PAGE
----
- Galway selector Tom Helebert gives his thoughts ahead of the All-Ireland SHC final replay
- Kilkenny's Michael Fennelly gives his thoughts ahead of the All-Ireland SHC final replay
- Kilkenny's Brian Hogan tells RTÉ's Brian Carthy that the focus on the replay began immediately after the draw final
- Galway goalkeeper James Skehill tells RTÉ's Brian Carthy that he was proud of the defensive unit during the drawn All-Ireland Final
- Kilkenny manager Brian Cody says there is no hardship in preparing for an All-Ireland Final replay
- Hurling analyst Michael Duignan gives the nod to Galway for the replay
- Teresa Mannion visits Loughrea to get the views of pupils at St Brigids Vocational School
- Damien Tiernan visits Ballyhale, home of Henry Shefflin, to gauge the mood ahead of the replay
By Rory Houston
The historic drawn All-Ireland Hurling final means another tantalising game at Croke Park this Sunday, a second chance for Galway and Kilkenny to enthrall supporters and prove they are 2012’s top side.
The original meeting of the sides left many talking points from this year’s Championship unanswered.
Kilkenny, shaken by the earlier Leinster final defeat to the Tribesmen, demonstrated for much of the 70 minutes that they were still at an outstanding level, one filled with drive, unrivalled skill and a quenchless desire to win more All-Ireland titles.
They were behind by five points at the break after conceding that early goal to Joe Canning, yet still created a position to win the match.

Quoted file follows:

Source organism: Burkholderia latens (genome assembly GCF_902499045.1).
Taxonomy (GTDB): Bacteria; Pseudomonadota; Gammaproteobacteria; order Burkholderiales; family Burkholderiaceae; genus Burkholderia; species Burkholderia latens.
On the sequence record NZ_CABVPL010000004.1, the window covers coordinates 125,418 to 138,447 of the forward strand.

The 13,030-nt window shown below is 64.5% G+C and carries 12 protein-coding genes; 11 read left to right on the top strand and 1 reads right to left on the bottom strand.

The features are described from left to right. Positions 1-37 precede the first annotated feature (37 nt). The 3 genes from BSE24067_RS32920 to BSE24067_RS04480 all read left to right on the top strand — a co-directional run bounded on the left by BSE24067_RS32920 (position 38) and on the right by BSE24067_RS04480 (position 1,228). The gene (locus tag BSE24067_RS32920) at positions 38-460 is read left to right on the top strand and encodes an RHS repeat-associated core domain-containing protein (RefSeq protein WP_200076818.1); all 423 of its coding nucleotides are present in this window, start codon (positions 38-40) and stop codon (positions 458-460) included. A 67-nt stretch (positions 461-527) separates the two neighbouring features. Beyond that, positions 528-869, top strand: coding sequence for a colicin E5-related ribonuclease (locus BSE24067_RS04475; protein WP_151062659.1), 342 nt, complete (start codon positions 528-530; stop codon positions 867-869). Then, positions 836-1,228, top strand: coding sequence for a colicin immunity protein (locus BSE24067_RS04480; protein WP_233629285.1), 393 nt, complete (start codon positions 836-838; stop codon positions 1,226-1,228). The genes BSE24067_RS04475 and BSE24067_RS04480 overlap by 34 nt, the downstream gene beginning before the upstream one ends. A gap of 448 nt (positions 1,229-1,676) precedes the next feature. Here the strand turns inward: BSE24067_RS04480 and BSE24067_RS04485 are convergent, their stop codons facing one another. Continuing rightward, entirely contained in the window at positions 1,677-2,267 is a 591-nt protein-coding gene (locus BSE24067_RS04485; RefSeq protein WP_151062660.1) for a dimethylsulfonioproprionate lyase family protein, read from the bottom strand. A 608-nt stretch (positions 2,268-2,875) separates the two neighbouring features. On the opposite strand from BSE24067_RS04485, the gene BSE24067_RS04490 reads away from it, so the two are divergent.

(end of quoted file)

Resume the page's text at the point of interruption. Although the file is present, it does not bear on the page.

That is the Kilkenny we have known for so long.
But they couldn’t finish the job and that gives Galway great hope.
Previous Cats team have been ruthless, repelling comebacks, been stronger in possession and the tackle and give opposition little to work with in those vital final stages.
It was a fortunate free and a deserved opportunity for Galway to get level but it will not get any easier on Sunday.
The experience of playing in the occasion will mean little, Kilkenny will always be the more streetwise, adaptable and this game might take longer to come to life which would suit Brian Cody’s players.
The feeling out on 9 September never really materialised, and as the teams get set to prepare for a third Championship meeting of the year, this game may prove cagey.
Galway handled the Kilkenny forward line tremendously, possibly the most outstanding contribution from either side, but flawed by the number of frees given away.
Henry Shefflin was handed the chance to come into the game and as he stacked points it gave Kilkenny and their record Championship scorer more confidence and the feeling they were getting on top.
They need an absolute display from their half-backs and midfield and try to run the Cats as much as possible near their own goal.
Few sights of goal, forcing shooting from distance like we saw in July, can be Kilkenny’s downfall.
Anthony Cunningham’s team showed there is plenty there for them, but they need to come up with the same decisive spell seen in the Leinster final to emerge with victory again.
There is a more enchanting final to come and a bonus to enjoy for supporters, it will be just as closely-fought.
Kilkenny were a tiring side three weeks ago, and Galway’s exuberance may win out this weekend.